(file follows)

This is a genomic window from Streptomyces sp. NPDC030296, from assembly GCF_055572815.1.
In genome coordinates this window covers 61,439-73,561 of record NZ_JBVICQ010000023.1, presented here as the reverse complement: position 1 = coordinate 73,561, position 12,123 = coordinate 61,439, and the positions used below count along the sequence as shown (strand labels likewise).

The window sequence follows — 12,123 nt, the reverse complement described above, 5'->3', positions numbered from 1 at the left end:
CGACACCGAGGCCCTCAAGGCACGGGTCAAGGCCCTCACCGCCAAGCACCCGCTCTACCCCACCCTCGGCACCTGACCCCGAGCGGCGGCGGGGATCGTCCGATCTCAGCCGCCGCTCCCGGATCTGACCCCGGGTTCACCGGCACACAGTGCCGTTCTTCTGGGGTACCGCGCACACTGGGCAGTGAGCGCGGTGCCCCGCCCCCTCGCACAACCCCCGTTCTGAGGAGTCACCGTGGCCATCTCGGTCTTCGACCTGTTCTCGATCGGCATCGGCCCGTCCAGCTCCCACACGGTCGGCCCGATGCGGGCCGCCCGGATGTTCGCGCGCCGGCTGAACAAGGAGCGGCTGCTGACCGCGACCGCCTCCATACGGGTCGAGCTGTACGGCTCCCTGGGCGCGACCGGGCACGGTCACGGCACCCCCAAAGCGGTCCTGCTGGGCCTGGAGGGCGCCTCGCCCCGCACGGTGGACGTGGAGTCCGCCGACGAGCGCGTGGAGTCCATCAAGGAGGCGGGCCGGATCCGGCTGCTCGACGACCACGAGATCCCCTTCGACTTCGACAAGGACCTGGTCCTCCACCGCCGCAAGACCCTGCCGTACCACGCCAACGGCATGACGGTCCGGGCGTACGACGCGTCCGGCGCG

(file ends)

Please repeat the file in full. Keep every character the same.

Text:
This is a genomic window from Streptomyces sp. NPDC030296, from assembly GCF_055572815.1.
In genome coordinates this window covers 61,439-73,561 of record NZ_JBVICQ010000023.1, presented here as the reverse complement: position 1 = coordinate 73,561, position 12,123 = coordinate 61,439, and the positions used below count along the sequence as shown (strand labels likewise).

The window sequence follows — 12,123 nt, the reverse complement described above, 5'->3', positions numbered from 1 at the left end:
CGACACCGAGGCCCTCAAGGCACGGGTCAAGGCCCTCACCGCCAAGCACCCGCTCTACCCCACCCTCGGCACCTGACCCCGAGCGGCGGCGGGGATCGTCCGATCTCAGCCGCCGCTCCCGGATCTGACCCCGGGTTCACCGGCACACAGTGCCGTTCTTCTGGGGTACCGCGCACACTGGGCAGTGAGCGCGGTGCCCCGCCCCCTCGCACAACCCCCGTTCTGAGGAGTCACCGTGGCCATCTCGGTCTTCGACCTGTTCTCGATCGGCATCGGCCCGTCCAGCTCCCACACGGTCGGCCCGATGCGGGCCGCCCGGATGTTCGCGCGCCGGCTGAACAAGGAGCGGCTGCTGACCGCGACCGCCTCCATACGGGTCGAGCTGTACGGCTCCCTGGGCGCGACCGGGCACGGTCACGGCACCCCCAAAGCGGTCCTGCTGGGCCTGGAGGGCGCCTCGCCCCGCACGGTGGACGTGGAGTCCGCCGACGAGCGCGTGGAGTCCATCAAGGAGGCGGGCCGGATCCGGCTGCTCGACGACCACGAGATCCCCTTCGACTTCGACAAGGACCTGGTCCTCCACCGCCGCAAGACCCTGCCGTACCACGCCAACGGCATGACGGTCCGGGCGTACGACGCGTCCGGCGCG